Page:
Europe has announced its intention to become a world leader in high-risk IT research with plans for mind-controlled wheelchairs, computers that mimic the brain, and unlimited computing power.
The European Commission thinks the region needs to catch up with Japan, China and the US by increasing its investment in technology.
It has pledged to increase its investment in IT - currently standing at 100m Euros a year - by 70% by 2013.
It said, "With more investment and cooperation in high-risk research on future information technologies, Europe can lead the way in turning bright research ideas into future technologies."
It is calling on its 27 member states to follow its lead, saying the potential technological breakthroughs could bring "enormous opportunities" for Europe.
"Europe must be inventive and bold - especially in times of crisis. Research seeds innovation which is key for Europe's long-term global competitiveness," said Viviane Reding, Commissioner for Information Society and Media.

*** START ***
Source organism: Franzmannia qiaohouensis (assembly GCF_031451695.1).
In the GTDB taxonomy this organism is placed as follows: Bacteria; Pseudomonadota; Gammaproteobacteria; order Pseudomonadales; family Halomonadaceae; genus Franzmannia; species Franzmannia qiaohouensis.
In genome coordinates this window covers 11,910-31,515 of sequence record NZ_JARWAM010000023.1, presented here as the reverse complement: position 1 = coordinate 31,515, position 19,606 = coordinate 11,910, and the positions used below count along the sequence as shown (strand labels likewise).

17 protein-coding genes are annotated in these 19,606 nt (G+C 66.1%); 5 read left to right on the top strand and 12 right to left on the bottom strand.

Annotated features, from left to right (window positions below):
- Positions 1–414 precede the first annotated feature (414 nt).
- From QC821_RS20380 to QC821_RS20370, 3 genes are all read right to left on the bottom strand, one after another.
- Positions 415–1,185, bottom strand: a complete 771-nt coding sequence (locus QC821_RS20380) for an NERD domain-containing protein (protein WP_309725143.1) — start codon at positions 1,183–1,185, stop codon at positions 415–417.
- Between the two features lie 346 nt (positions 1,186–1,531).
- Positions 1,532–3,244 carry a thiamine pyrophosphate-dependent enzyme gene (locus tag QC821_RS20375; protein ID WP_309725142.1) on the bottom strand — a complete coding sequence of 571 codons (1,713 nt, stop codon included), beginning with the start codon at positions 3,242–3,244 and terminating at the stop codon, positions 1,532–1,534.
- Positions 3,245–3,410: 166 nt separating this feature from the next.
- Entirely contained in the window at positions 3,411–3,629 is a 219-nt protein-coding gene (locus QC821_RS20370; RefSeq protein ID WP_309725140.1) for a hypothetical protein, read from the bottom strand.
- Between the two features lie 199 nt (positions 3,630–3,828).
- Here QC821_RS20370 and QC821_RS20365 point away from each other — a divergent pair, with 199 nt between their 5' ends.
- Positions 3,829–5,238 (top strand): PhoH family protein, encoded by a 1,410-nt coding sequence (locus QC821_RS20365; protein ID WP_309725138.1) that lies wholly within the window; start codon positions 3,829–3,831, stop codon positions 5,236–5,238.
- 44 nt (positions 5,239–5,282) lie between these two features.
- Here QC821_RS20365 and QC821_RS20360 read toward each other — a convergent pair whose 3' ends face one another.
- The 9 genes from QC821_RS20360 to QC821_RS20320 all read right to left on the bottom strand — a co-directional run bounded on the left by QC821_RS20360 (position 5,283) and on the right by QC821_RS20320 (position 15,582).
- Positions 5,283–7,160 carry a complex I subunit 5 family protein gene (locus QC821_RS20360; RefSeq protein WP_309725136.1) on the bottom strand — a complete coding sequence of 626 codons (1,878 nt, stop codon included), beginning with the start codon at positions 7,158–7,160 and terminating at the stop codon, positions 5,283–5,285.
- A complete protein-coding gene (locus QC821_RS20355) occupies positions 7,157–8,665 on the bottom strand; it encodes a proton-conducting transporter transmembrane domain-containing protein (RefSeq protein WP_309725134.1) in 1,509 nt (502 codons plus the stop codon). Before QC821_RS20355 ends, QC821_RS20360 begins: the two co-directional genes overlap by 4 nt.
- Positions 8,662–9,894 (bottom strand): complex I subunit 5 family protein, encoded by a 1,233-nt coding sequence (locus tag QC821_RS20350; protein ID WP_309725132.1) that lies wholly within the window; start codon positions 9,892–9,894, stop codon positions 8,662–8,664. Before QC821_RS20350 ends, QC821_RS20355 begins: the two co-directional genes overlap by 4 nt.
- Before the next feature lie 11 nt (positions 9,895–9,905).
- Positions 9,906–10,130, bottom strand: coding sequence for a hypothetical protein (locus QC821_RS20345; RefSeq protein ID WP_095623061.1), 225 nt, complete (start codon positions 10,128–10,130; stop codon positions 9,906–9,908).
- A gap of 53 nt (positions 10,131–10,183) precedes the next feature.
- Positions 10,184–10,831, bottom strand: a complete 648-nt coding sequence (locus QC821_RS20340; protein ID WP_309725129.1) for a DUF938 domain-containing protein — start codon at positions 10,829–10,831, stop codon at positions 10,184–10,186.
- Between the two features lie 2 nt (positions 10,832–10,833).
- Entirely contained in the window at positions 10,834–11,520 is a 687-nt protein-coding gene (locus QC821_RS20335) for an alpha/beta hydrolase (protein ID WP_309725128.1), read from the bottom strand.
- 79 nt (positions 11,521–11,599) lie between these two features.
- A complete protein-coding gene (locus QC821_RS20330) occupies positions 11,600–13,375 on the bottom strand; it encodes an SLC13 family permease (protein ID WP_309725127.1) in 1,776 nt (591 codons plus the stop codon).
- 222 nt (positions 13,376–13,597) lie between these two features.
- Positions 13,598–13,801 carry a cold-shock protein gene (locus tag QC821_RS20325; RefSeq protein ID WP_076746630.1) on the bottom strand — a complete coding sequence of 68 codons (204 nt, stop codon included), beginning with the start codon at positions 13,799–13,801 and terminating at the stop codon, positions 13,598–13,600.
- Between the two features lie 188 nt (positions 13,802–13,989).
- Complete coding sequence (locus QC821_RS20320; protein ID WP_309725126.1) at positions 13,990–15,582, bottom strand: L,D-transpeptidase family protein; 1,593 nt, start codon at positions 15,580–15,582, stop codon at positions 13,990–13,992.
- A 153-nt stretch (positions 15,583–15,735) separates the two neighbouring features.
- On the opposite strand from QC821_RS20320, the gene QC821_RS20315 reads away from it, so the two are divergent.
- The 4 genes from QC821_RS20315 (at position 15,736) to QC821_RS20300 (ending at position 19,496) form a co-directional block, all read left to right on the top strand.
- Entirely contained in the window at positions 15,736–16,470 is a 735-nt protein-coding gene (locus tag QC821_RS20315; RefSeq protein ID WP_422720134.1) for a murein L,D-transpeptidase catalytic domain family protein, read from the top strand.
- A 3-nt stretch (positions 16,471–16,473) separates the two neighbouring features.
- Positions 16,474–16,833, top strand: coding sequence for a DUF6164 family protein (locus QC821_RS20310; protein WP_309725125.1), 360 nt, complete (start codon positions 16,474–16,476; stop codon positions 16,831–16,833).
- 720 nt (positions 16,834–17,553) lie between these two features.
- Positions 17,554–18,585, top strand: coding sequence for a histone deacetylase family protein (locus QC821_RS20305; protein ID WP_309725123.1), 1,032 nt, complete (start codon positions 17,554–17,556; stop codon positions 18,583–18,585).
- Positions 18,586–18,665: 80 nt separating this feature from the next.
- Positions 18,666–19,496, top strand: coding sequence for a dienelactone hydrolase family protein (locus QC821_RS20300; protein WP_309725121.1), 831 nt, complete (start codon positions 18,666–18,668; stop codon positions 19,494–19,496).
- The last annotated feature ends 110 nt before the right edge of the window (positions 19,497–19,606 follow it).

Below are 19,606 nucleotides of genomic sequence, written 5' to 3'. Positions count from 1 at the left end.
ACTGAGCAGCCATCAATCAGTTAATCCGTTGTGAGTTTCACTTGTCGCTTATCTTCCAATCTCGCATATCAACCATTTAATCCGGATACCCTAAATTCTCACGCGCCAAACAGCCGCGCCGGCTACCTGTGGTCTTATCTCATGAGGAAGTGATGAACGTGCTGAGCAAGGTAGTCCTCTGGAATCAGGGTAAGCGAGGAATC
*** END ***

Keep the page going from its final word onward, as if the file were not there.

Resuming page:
The commission says Europe lags behind other regions. It says although the EU produces almost one third of the world's scientific knowledge, research in this sector accounts for only a quarter of its overall research effort.
The commission has also launched the first ever European Future Technologies Conference in Prague.
Examples of European future research include:
- A thought-navigated wheelchair that interprets brain signals to move, helping the 300,000 people in Europe disabled from a spinal cord injury and other novel neural implants for handicapped people.
- Computer technology that copies the way the brain processes information so that it can continue to work even when parts of its hardware fail.
- More secure computers that can function faster than light speed and process unlimited amounts of information thanks to the first breakthrough of quantum technology research - a domain where Europe is already a leading player.